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Beshear Recommends No In-Person Instruction Until September 28

Governor Andy Beshear

Kentucky Gov. Andy Beshear is calling for Kentucky schools to remain closed to in-person instruction until September 28. 

Beshear previously called for no in-person instruction until the third week of August, but he cited concerns over the commonwealth’s COVID-19 positivity rate and case count in moving that recommendation back to next month. The announcement comes after the Kentucky Education Association last week called for no face-to-face classes until the positivity rate falls below 4%.

The recommendation does not apply to Kentucky’s colleges and universities, the governor clarified. He said higher education institutions operate under different metrics due to their residential component.

Beshear said he expects some pushback over the announcement, but said canceling in-person classes is the right call.

“I believe it’s the right recommendation. Everybody won’t agree with it, but my job here is to make the tough calls and it’s to move any type of politics out of it and just try to make the right call both as governor and a dad,” Beshear explained. 

Beshear’s COVID-19 briefing included an update on Kentucky’s budget situation, with revenues far outpacing expectations from state leaders. Beshear said the general fund is up 7% compared to last year, with road fund receipts increased 7.2% compared to 2019 totals.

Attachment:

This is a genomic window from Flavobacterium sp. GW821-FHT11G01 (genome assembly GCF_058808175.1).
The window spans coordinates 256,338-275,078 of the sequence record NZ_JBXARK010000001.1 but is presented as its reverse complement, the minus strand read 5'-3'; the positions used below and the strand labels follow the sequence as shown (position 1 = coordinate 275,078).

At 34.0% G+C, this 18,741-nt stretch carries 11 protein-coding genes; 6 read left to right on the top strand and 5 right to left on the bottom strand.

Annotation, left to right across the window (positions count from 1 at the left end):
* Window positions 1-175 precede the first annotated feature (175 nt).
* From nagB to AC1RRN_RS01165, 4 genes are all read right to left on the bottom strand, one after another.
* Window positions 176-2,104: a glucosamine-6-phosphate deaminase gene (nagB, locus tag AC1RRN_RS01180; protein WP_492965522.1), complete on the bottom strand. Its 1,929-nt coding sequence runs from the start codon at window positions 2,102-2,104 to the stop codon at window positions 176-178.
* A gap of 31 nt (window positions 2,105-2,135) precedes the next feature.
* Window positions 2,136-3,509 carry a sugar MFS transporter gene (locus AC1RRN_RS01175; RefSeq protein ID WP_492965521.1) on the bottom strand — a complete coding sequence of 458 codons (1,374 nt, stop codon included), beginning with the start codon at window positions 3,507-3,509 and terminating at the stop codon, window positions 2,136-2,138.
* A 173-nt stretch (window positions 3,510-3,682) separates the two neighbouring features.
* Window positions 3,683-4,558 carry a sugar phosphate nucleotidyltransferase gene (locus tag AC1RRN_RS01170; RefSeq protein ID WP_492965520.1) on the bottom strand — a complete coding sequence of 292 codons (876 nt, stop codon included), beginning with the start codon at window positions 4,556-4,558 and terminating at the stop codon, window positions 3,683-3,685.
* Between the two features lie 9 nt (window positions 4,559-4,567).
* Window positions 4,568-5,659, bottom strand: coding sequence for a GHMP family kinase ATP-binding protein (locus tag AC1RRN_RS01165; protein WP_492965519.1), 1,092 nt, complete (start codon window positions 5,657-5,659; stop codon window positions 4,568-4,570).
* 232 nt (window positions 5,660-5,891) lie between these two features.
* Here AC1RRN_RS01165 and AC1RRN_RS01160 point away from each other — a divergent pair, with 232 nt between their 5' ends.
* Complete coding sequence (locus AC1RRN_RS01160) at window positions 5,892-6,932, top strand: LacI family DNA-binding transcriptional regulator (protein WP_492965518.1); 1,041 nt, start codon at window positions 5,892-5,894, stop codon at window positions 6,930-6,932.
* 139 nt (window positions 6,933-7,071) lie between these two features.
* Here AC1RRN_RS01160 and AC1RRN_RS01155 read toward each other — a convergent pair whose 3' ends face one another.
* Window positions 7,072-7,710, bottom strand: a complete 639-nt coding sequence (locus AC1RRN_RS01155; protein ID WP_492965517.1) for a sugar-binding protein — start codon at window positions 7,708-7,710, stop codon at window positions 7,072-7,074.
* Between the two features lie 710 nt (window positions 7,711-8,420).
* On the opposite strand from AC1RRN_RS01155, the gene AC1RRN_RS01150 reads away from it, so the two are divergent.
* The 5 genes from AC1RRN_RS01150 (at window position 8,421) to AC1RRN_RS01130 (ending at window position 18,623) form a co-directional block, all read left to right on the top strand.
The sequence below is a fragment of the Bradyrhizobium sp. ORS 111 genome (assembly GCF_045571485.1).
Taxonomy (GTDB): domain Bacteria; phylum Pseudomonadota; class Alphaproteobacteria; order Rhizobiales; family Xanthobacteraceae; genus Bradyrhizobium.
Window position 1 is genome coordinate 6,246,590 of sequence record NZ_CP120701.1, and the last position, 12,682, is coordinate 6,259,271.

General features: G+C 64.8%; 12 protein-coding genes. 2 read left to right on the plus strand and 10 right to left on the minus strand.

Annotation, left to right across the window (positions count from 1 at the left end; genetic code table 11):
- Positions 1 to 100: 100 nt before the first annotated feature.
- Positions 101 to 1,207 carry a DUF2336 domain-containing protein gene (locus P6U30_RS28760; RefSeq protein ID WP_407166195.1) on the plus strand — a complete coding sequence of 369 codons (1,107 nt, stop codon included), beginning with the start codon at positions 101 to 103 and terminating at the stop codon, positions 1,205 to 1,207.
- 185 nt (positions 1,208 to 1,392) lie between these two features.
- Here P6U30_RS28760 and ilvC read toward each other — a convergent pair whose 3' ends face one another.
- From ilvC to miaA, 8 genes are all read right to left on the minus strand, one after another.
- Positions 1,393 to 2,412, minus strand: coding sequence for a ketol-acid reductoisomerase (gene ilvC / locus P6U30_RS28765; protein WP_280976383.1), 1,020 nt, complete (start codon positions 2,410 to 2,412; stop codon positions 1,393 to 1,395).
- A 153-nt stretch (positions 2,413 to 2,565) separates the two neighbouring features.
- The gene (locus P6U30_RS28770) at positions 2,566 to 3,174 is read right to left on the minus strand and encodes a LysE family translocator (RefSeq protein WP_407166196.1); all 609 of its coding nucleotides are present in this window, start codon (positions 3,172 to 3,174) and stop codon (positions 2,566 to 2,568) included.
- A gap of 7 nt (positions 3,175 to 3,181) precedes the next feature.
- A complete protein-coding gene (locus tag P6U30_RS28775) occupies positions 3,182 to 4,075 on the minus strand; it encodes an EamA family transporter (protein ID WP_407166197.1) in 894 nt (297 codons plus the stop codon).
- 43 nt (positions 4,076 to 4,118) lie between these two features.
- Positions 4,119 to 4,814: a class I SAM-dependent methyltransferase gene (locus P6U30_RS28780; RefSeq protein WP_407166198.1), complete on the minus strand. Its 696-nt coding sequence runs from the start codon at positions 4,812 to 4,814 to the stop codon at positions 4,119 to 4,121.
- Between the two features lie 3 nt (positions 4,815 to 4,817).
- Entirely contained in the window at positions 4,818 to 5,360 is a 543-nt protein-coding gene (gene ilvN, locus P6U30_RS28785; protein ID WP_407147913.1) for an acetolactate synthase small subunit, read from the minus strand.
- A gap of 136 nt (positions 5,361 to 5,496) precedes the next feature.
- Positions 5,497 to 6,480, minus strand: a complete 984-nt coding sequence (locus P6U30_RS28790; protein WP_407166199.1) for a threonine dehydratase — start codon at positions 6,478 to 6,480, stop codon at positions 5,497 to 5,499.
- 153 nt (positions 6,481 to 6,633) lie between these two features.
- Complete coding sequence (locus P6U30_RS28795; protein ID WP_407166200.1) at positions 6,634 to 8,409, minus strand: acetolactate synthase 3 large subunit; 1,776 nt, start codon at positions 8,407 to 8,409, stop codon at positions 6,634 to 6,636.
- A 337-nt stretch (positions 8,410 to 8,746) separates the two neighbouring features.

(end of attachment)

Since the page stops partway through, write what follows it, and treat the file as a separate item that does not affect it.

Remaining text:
The state reported 275 new COVID-19 cases Monday, bringing the statewide total to 35,252. The numbers are “artificially low” due to a technical error on the part of the state’s computer service provider. Beshear said numbers this week will likely be lower than reality, and he will update totals once all new case data has been received.

Two Kentuckians died as a result of the coronavirus Monday, including a 60-year-old woman from Graves County.

Find more information concerning Kentucky’s response to COVID-19 here.

Dalton York is a Morning Edition host and reporter for WKYU in Bowling Green. He is a graduate of Murray State University, where he majored in History with a minor in Nonprofit Leadership Studies. While attending Murray State, he worked as a student reporter at WKMS. A native of Marshall County, he is a proud product of his tight-knit community.
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